This article originally appeared in the Jewish Free Press, Calgary

How Not to Be Seen*

In the late tenth century the elders of the Jewish community of Kairouan (in present-day Tunisia) were perplexed by developments that had arisen in their city. Reports were circulating about persons with who were able to perform some amazing feats.

The powers attributed to those heroes included the ability to make themselves invisible when pursued by bandits, and even to render their attackers immobile. By pelting them with leaves or shards inscribed with appropriate divine names or spells, they could create protective force-fields to repel the assailants. By tossing an amulet into the water, a proficient wonderworker could calm a raging sea.

There were also some persons who knew how to access information about the future. They did this by means of “dream questions”; after an intense regimen of spiritual preparation, which involved the avoidance of meat or wine, and spending the night in a “pure place,” their dreams would be visited by mystic guides who referred them to scriptural texts that contained answers to the problems that were perplexing them.

Yet another super power that was demonstrated by wonder-workers in Kairouan was that of “ḳefiṣat derekh” whereby certain individuals could beam themselves faster than a speeding bullet across vast distances. Iberian Jews proudly recalled how their pedigree for talmudic scholarship could be traced back to a miraculous visit by the ninth-century Babylonian Gaon Natronai bar Hilai who had teleported himself from Babylonia to Spain to instruct them, and then instantly returned home to Iraq, although no one observed him journeying in any scheduled caravan.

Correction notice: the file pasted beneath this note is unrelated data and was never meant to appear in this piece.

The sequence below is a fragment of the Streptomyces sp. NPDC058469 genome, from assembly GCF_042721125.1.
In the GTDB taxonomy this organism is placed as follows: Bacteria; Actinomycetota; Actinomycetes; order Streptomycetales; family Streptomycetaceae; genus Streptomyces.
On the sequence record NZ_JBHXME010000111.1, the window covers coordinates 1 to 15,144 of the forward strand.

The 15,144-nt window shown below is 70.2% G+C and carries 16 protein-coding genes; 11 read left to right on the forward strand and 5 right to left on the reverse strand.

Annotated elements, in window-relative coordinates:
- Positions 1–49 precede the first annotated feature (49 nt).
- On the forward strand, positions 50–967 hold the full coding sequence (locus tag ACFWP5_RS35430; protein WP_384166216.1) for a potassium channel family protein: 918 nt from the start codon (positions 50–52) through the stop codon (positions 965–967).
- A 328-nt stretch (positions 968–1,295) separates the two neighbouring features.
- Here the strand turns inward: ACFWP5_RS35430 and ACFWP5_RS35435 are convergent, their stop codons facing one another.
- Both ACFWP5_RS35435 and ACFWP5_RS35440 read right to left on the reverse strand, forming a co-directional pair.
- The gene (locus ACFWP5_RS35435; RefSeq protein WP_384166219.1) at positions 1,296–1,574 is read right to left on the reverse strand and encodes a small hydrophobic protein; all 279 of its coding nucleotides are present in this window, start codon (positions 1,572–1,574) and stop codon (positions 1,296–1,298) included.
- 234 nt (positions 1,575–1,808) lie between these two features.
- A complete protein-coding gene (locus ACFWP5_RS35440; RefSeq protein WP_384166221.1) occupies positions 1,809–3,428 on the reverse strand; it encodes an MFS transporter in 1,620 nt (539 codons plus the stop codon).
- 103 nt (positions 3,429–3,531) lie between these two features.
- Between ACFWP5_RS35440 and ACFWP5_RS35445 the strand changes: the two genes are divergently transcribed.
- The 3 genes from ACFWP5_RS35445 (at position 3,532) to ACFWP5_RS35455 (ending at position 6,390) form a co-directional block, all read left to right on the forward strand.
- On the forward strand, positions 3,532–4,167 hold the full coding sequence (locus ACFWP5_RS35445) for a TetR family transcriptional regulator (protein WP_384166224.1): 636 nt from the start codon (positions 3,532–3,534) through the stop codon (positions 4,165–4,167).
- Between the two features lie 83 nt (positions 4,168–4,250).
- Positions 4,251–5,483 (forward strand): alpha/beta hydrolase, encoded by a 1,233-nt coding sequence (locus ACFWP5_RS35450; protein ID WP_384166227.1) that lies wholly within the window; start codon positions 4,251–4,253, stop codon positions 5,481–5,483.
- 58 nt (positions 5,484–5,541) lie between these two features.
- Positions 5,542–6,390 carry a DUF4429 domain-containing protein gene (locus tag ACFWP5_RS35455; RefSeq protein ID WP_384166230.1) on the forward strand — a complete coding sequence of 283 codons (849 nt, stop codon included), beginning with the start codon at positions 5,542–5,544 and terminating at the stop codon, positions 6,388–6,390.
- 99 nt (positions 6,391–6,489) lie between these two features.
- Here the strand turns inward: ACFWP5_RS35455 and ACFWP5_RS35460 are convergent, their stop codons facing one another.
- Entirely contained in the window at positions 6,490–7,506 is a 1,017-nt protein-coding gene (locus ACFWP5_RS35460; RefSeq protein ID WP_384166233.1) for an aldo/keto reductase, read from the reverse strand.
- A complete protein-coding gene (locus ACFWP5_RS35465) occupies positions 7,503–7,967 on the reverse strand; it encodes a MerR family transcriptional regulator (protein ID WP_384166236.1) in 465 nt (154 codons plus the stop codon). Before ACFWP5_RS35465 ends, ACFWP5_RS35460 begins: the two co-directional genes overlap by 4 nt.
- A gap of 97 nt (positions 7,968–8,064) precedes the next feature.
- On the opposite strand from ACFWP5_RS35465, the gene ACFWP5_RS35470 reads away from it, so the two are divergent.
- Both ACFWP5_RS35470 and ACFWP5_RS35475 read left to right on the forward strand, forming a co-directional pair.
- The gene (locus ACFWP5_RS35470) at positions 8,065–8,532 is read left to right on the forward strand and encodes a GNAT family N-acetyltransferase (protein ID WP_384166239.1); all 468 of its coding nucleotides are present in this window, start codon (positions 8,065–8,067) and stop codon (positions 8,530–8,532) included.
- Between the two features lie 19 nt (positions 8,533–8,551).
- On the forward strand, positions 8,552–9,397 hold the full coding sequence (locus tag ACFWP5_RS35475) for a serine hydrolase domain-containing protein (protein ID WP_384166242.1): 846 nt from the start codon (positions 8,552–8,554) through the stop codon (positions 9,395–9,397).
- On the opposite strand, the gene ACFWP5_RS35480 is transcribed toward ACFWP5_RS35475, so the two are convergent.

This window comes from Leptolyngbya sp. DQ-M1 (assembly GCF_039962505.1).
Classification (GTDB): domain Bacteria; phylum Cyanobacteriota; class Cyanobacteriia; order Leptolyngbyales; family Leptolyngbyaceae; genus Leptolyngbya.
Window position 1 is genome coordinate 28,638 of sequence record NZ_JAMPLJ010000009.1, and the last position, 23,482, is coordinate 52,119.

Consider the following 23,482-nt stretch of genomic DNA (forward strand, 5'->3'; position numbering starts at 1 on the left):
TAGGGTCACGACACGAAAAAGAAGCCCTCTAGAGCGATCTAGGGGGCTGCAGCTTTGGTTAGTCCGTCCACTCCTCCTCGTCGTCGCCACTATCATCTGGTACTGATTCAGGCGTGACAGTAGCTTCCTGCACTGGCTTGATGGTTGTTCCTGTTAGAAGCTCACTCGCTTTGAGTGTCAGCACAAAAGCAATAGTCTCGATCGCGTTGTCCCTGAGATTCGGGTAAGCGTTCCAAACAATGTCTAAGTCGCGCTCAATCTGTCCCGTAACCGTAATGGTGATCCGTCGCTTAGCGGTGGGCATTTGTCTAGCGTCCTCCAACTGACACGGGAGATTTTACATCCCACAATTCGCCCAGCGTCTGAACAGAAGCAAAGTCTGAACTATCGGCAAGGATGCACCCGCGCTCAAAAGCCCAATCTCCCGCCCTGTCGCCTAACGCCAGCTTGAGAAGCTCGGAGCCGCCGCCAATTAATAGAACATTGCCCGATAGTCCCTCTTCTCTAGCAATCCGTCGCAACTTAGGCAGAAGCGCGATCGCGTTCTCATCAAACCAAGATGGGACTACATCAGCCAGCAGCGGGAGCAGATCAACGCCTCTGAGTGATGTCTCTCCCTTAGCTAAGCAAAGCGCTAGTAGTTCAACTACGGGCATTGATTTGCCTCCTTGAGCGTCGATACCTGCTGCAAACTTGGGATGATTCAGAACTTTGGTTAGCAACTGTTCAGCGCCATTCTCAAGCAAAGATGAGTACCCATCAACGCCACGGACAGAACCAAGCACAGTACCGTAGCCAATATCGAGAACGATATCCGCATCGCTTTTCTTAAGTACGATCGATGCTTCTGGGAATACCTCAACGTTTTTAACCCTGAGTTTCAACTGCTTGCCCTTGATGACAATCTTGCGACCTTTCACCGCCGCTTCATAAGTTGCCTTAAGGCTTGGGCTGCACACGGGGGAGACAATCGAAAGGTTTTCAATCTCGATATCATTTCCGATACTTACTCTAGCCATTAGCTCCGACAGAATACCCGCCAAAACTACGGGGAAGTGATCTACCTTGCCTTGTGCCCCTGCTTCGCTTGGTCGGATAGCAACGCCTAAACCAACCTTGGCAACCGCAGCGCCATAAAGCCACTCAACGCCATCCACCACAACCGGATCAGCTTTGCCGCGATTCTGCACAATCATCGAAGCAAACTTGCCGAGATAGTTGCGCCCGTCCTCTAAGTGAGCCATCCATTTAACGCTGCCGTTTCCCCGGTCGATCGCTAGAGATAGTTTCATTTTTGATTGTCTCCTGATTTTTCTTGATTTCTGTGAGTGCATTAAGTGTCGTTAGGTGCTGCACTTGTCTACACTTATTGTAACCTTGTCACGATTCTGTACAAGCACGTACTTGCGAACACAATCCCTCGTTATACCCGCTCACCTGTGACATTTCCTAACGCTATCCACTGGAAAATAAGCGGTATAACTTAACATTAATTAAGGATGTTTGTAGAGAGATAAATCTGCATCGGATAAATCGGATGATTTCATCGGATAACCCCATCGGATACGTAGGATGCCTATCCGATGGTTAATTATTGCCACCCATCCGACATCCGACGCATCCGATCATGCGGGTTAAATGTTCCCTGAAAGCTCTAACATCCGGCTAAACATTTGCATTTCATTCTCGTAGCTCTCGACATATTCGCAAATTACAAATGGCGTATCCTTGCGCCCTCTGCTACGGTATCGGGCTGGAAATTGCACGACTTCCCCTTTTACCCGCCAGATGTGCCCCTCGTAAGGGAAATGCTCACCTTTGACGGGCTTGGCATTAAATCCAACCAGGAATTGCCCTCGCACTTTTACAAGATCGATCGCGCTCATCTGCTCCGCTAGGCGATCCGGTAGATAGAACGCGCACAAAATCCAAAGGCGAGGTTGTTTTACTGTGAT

In search of guidance about the correct attitude to adopt toward such supernatural phenomena, the Kairouanese Jews sought counsel from the most prominent rabbinic authority of the day, the Babylonian Gaon Rav Hai. In a responsum whose full text has not come down to us, the Gaon dismissed the reports as idle chatter and fake news, and assured his correspondents that even the most saintly and righteous persons are not able to contravene the laws of nature.

Two generations later, around the year 1006, the Jews of Kairouan were impelled to revisit the issue, posting a new query to Rav Hai (who lived to the age of ninety-nine years) in which they voiced their dissatisfaction with his previous reply and tried to make a stronger case for the veracity of the reports about the wonderworkers. For the most part they seemed to be relying heavily on the second-hand reports from outsiders—“several scholars from the land of Israel and from the land of ‘Edom’ [i.e., Christian Europe]”—who claimed that such marvels had been performed in full public view.

Faced with the objections to his original responsum, Rav Hai Gaon remained undeterred in his disparagement of the naïve attitudes demonstrated by his questioners. He expressed his incredulity that any intelligent person could be taken in by such tall tales. Furthermore, he attested that his predecessors had thoroughly investigated many of the miraculous claims and found them to be unsubstantiated, even though some of the purported events were not entirely beyond the bounds of credibility. He noted that the tale of Rav Natronai’s magical jaunt to Spain was unknown in Babylonia, and suggested that an imposter might have been impersonating him. To those who uncritically believed and spread those fantastic legends he applied the words of the Book of Proverbs, “the simple believeth every word.”

An extensive literature was available of magical instruction manuals that specified which divine or angelic names should be invoked to achieve a particular objective. To be sure, pious sages were exceedingly wary about following those manuals, since they could have hazardous side-effects for a practitioner who did not achieve a satisfactory level of spiritual purity. They could lead to blindness or even death. But these risks did not deter people from making use of those spells. On the contrary, they asked for more detailed instructions as to how to use them safely.

Rav Hai offered some intriguing methodological guidelines for assessing such claims in a scientific manner.

Central to his argument was the need to clearly distinguish between the real “signs and wonders” that were invoked by biblical prophets, and the lesser acts of legerdemain that can be performed by mere magicians. Serious miracles entail the total suspension or reversal of the natural order on a cosmic scale in ways that cannot be accomplished by any being except the Creator himself. Their purpose is to authenticate the divine origin of a prophet’s message.